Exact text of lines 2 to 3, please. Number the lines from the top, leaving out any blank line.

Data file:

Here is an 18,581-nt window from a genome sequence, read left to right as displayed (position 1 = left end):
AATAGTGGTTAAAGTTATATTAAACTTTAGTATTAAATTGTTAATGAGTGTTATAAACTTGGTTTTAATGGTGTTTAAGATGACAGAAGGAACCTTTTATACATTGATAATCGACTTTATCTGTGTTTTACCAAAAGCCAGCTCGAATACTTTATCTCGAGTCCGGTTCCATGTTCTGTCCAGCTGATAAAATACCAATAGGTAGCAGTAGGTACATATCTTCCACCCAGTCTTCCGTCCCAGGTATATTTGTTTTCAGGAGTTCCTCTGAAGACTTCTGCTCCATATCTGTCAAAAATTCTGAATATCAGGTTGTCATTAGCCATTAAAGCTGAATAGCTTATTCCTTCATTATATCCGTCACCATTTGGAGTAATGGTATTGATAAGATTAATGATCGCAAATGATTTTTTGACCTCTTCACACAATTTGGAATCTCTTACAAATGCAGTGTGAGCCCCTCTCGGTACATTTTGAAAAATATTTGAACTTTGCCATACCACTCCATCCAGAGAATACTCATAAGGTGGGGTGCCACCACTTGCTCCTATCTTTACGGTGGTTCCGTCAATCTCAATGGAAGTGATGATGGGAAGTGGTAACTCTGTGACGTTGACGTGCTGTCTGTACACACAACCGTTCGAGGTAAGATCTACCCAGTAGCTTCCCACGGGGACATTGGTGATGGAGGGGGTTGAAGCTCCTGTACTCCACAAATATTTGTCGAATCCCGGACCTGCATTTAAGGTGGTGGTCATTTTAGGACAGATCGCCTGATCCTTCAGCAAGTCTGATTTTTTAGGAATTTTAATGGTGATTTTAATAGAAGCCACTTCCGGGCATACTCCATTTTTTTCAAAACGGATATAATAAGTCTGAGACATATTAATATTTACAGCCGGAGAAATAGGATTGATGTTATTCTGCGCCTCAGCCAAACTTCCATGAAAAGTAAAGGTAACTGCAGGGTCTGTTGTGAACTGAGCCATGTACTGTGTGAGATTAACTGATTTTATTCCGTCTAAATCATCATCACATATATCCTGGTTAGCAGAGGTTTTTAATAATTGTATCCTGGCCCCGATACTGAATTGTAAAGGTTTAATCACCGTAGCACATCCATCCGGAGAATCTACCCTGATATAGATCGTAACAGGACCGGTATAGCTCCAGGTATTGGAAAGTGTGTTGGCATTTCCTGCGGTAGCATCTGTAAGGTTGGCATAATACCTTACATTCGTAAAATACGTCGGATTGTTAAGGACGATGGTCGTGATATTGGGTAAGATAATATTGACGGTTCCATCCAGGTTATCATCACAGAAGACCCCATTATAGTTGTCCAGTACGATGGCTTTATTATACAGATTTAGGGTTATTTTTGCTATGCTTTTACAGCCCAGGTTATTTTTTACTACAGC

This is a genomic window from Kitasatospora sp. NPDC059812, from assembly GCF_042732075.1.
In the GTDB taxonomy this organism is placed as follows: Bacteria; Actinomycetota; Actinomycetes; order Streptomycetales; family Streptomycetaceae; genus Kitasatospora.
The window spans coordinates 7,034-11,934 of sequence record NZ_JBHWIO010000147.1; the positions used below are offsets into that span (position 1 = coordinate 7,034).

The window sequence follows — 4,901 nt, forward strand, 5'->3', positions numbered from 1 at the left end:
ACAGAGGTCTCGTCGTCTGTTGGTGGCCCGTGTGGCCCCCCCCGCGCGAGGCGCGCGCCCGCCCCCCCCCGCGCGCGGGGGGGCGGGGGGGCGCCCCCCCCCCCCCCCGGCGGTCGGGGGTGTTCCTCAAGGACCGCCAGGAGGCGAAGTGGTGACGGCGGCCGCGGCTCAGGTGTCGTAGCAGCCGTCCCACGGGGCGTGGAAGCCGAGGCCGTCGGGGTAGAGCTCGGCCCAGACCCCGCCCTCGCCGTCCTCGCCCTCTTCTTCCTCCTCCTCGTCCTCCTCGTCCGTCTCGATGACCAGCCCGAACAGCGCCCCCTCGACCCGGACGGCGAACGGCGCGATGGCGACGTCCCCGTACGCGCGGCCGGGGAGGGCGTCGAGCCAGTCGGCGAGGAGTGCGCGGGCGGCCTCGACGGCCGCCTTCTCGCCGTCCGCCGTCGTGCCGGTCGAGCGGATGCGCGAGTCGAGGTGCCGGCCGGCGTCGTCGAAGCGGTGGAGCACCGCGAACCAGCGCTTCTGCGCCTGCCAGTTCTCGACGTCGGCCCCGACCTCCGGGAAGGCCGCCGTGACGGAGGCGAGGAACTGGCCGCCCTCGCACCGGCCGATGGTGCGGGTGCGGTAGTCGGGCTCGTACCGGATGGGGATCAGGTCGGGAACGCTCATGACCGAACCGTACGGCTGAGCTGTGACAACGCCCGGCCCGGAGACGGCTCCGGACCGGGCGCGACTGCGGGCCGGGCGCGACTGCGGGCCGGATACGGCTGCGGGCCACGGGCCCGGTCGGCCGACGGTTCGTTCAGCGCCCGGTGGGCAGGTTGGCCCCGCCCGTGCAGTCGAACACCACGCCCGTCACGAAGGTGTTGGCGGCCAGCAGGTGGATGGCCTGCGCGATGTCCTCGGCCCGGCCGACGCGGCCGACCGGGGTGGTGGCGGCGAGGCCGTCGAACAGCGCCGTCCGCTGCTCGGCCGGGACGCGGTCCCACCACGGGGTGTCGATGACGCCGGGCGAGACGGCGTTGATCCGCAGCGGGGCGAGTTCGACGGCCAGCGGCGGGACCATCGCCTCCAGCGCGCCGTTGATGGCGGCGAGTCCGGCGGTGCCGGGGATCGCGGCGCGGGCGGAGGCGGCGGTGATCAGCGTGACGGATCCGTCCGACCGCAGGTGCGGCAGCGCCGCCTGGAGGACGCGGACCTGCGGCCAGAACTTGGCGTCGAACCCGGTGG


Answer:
AATAGTGGTTAAAGTTATATTAAACTTTAGTATTAAATTGTTAATGAGTGTTATAAACTTGGTTTTAATGGTGTTTAAGATGACAGAAGGAACCTTTTATACATTGATAATCGACTTTATCTGTGTTTTACCAAAAGCCAGCTCGAATACTTTATCTCGAGTCCGGTTCCATGTTCTGTCCAGCTGATAAAATACCAATAGGTAGCAGTAGGTACATATCTTCCACCCAGTCTTCCGTCCCAGGTATATTTGTTTTCAGGAGTTCCTCTGAAGACTTCTGCTCCATATCTGTCAAAAATTCTGAATATCAGGTTGTCATTAGCCATTAAAGCTGAATAGCTTATTCCTTCATTATATCCGTCACCATTTGGAGTAATGGTATTGATAAGATTAATGATCGCAAATGATTTTTTGACCTCTTCACACAATTTGGAATCTCTTACAAATGCAGTGTGAGCCCCTCTCGGTACATTTTGAAAAATATTTGAACTTTGCCATACCACTCCATCCAGAGAATACTCATAAGGTGGGGTGCCACCACTTGCTCCTATCTTTACGGTGGTTCCGTCAATCTCAATGGAAGTGATGATGGGAAGTGGTAACTCTGTGACGTTGACGTGCTGTCTGTACACACAACCGTTCGAGGTAAGATCTACCCAGTAGCTTCCCACGGGGACATTGGTGATGGAGGGGGTTGAAGCTCCTGTACTCCACAAATATTTGTCGAATCCCGGACCTGCATTTAAGGTGGTGGTCATTTTAGGACAGATCGCCTGATCCTTCAGCAAGTCTGATTTTTTAGGAATTTTAATGGTGATTTTAATAGAAGCCACTTCCGGGCATACTCCATTTTTTTCAAAACGGATATAATAAGTCTGAGACATATTAATATTTACAGCCGGAGAAATAGGATTGATGTTATTCTGCGCCTCAGCCAAACTTCCATGAAAAGTAAAGGTAACTGCAGGGTCTGTTGTGAACTGAGCCATGTACTGTGTGAGATTAACTGATTTTATTCCGTCTAAATCATCATCACATATATCCTGGTTAGCAGAGGTTTTTAATAATTGTATCCTGGCCCCGATACTGAATTGTAAAGGTTTAATCACCGTAGCACATCCATCCGGAGAATCTACCCTGATATAGATCGTAACAGGACCGGTATAGCTCCAGGTATTGGAAAGTGTGTTGGCATTTCCTGCGGTAGCATCTGTAAGGTTGGCATAATACCTTACATTCGTAAAATACGTCGGATTGTTAAGGACGATGGTCGTGATATTGGGTAAGATAATATTGACGGTTCCATCCAGGTTATCATCACAGAAGACCCCATTATAGTTGTCCAGTACGATGGCTTTATTATACAGATTTAGGGTTATTTTTGCTATGCTTTTACAGCCCAGGTTATTTTTTACTACAGC

This is a genomic window from Kitasatospora sp. NPDC059812, from assembly GCF_042732075.1.